On December 7, 1972, the Apollo 17 crew members—commander Eugene Cernan, lunar module pilot Harrison “Jack” Schmitt and command module pilot Ron Evans—captured the full sphere of Earth, a first of its kind image, from about 28,000 miles into space. Al Reinert, a screenwriter for Apollo 13, reflected in a 2011 essay in the Atlantic on the photograph, called the Blue Marble, and just how privileged the astronauts’ view was that day:
“You can’t see the Earth as a globe unless you get at least twenty thousand miles away from it, and only 24 humans ever went that far out into space…. In order to see our planet as a fully illuminated globe you need to pass through a point between it and the sun, which is a narrower window than you might think if you’re traveling at 20,000 miles an hour.”
Thankfully, NASA has been sharing privileged views of the planet with the public for decades through various collections of satellite images. The latest set released by both NASA and the National Oceanic and Atmospheric Administration last week takes a look not at the blue oceans that make up three-quarters of the Earth, but at the land and its varying degrees of vegetation.
For one year, from April 2012 to April 2013, the Visible Infrared Imaging Radiometer Suite (VIIRS) on the Suomi NPP satellite (the satellite also made these “Black Marble” images of the Earth at night possible) collected data on the visible and near-infrared light being reflecting into space. In a press release, NOAA explains how these levels of reflected light help determine the “vegetation index,” a measure of plant life in any given region when viewed from space:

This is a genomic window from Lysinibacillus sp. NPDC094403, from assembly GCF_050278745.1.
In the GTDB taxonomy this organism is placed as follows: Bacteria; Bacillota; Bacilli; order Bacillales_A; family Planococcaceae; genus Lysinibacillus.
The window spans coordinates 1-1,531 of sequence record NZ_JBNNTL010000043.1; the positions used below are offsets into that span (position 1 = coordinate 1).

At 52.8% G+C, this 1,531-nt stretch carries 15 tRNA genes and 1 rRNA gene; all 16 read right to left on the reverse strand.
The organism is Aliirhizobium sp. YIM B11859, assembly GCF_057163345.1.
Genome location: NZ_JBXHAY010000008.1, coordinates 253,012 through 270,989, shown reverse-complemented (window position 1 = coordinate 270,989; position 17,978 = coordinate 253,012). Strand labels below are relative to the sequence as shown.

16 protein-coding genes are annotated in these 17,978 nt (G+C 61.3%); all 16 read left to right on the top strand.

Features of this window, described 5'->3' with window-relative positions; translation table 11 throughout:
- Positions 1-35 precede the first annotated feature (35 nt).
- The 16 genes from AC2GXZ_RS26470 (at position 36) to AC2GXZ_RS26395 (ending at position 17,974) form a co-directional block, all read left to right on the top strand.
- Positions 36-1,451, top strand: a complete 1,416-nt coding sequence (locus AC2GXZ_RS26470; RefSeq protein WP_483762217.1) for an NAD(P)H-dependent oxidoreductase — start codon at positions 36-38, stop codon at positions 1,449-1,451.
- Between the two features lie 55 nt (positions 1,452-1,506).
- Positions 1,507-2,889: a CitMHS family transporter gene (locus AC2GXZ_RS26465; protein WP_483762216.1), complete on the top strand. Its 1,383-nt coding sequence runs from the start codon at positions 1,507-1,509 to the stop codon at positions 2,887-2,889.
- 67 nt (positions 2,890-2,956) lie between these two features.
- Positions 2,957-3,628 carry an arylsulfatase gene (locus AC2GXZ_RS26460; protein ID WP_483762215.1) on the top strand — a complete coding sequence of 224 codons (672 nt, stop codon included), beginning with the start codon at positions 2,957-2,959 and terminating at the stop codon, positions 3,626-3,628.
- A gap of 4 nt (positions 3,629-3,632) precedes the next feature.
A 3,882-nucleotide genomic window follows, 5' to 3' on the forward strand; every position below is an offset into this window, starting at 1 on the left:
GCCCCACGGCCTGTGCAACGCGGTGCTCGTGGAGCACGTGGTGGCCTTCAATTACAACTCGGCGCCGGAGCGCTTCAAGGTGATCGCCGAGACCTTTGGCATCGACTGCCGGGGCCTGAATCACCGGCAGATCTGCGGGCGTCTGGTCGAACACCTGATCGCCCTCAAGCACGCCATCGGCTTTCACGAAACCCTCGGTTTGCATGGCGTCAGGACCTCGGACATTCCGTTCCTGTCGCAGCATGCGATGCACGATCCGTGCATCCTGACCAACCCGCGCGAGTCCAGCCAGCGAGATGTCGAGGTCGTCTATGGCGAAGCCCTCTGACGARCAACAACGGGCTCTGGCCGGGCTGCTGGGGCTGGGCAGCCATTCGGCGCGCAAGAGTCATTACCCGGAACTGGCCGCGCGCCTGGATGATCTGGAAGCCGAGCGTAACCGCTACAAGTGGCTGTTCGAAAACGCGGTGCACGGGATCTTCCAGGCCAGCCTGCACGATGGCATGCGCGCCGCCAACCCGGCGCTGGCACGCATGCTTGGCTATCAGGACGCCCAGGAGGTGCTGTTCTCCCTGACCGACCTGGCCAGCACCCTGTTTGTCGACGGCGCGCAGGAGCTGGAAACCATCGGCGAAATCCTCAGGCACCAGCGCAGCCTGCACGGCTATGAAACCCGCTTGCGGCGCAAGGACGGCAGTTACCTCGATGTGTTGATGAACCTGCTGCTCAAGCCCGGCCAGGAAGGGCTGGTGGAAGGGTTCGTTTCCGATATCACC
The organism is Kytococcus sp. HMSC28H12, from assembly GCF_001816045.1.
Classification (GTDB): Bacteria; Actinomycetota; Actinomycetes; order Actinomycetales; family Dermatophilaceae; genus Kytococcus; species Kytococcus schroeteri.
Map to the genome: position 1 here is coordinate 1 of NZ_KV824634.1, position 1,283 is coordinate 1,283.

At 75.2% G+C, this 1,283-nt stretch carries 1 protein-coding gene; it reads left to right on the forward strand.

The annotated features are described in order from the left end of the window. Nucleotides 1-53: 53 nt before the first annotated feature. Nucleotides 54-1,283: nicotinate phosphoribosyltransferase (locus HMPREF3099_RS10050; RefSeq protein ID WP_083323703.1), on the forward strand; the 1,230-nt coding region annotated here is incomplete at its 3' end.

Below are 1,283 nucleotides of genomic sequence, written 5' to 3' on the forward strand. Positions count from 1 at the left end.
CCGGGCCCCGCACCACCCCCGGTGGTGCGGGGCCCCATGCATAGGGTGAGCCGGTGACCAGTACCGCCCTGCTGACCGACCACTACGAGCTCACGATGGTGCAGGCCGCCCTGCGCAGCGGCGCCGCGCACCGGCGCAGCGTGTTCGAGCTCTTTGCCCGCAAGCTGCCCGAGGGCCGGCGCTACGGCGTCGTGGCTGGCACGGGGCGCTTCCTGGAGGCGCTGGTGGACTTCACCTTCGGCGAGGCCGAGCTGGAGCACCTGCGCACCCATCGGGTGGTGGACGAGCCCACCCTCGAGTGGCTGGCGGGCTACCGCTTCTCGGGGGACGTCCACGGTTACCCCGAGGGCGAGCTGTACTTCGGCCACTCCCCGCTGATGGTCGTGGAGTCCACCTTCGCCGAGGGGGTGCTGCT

“Plants absorb visible light to undergo photosynthesis, so when vegetation is lush, nearly all of the visible light is absorbed by the photosynthetic leaves, and much more near-infrared light is reflected back into space. However for deserts and regions with sparse vegetation, the amount of reflected visible and near-infrared light are both relatively high.”
From this data came images of the Earth pared down to varying shades of green. ”The darkest green areas are the lushest in vegetation, while the pale colors are sparse in vegetation cover either due to snow, drought, rock, or urban areas,” NOAA reports. The video, above, even shows the changes in vegetation over the course of the year and its four seasons.
Forecasters can gather information from the satellite images about impending droughts, forest fire threats, even potential malaria outbreaks. (“As vegetation grows in sub-Saharan Africa, so does the risk for malaria,” NOAA told New Scientist.) And, beyond that, they do what Blue Marble and other views of Earth from space do—inspire awe.
The more that I explore the satellite images, the more I lose my bearings within the physical geography. The images slip from the real world into the abstract, and the Nile River becomes just a winding stroke and the valleys of America’s Pacific Northwest, gnarled green textures—daubs and splotches of watercolor paint on parchment.